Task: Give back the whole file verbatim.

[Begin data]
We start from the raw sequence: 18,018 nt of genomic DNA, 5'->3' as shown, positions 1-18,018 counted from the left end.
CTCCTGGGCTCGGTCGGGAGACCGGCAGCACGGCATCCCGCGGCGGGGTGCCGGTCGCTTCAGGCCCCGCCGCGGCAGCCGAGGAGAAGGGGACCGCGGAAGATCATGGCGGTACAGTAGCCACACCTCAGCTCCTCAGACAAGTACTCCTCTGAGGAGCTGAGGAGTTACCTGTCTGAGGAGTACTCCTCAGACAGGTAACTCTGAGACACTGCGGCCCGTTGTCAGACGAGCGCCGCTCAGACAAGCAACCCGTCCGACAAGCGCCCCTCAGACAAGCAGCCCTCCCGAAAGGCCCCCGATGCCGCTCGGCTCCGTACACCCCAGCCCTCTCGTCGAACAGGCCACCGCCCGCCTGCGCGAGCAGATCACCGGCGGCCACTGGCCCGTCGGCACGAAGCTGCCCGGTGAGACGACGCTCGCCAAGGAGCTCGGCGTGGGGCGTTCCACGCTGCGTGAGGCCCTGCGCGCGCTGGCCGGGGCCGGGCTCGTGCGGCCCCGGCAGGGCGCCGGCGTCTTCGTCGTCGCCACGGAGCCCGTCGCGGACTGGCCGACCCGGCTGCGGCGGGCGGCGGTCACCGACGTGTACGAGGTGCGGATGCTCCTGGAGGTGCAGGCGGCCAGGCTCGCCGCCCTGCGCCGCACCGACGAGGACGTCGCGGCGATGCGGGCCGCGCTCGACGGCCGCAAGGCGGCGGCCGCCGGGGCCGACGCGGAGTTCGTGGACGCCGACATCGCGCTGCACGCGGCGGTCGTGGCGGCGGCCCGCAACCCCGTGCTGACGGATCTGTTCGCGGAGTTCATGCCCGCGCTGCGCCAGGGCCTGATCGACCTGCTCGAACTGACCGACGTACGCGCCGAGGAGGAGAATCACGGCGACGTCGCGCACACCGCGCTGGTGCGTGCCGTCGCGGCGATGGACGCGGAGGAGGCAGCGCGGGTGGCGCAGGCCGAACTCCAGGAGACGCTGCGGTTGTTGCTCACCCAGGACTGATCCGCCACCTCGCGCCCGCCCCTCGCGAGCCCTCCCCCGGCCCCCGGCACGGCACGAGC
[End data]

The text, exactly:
We start from the raw sequence: 18,018 nt of genomic DNA, 5'->3' as shown, positions 1-18,018 counted from the left end.
CTCCTGGGCTCGGTCGGGAGACCGGCAGCACGGCATCCCGCGGCGGGGTGCCGGTCGCTTCAGGCCCCGCCGCGGCAGCCGAGGAGAAGGGGACCGCGGAAGATCATGGCGGTACAGTAGCCACACCTCAGCTCCTCAGACAAGTACTCCTCTGAGGAGCTGAGGAGTTACCTGTCTGAGGAGTACTCCTCAGACAGGTAACTCTGAGACACTGCGGCCCGTTGTCAGACGAGCGCCGCTCAGACAAGCAACCCGTCCGACAAGCGCCCCTCAGACAAGCAGCCCTCCCGAAAGGCCCCCGATGCCGCTCGGCTCCGTACACCCCAGCCCTCTCGTCGAACAGGCCACCGCCCGCCTGCGCGAGCAGATCACCGGCGGCCACTGGCCCGTCGGCACGAAGCTGCCCGGTGAGACGACGCTCGCCAAGGAGCTCGGCGTGGGGCGTTCCACGCTGCGTGAGGCCCTGCGCGCGCTGGCCGGGGCCGGGCTCGTGCGGCCCCGGCAGGGCGCCGGCGTCTTCGTCGTCGCCACGGAGCCCGTCGCGGACTGGCCGACCCGGCTGCGGCGGGCGGCGGTCACCGACGTGTACGAGGTGCGGATGCTCCTGGAGGTGCAGGCGGCCAGGCTCGCCGCCCTGCGCCGCACCGACGAGGACGTCGCGGCGATGCGGGCCGCGCTCGACGGCCGCAAGGCGGCGGCCGCCGGGGCCGACGCGGAGTTCGTGGACGCCGACATCGCGCTGCACGCGGCGGTCGTGGCGGCGGCCCGCAACCCCGTGCTGACGGATCTGTTCGCGGAGTTCATGCCCGCGCTGCGCCAGGGCCTGATCGACCTGCTCGAACTGACCGACGTACGCGCCGAGGAGGAGAATCACGGCGACGTCGCGCACACCGCGCTGGTGCGTGCCGTCGCGGCGATGGACGCGGAGGAGGCAGCGCGGGTGGCGCAGGCCGAACTCCAGGAGACGCTGCGGTTGTTGCTCACCCAGGACTGATCCGCCACCTCGCGCCCGCCCCTCGCGAGCCCTCCCCCGGCCCCCGGCACGGCACGAGC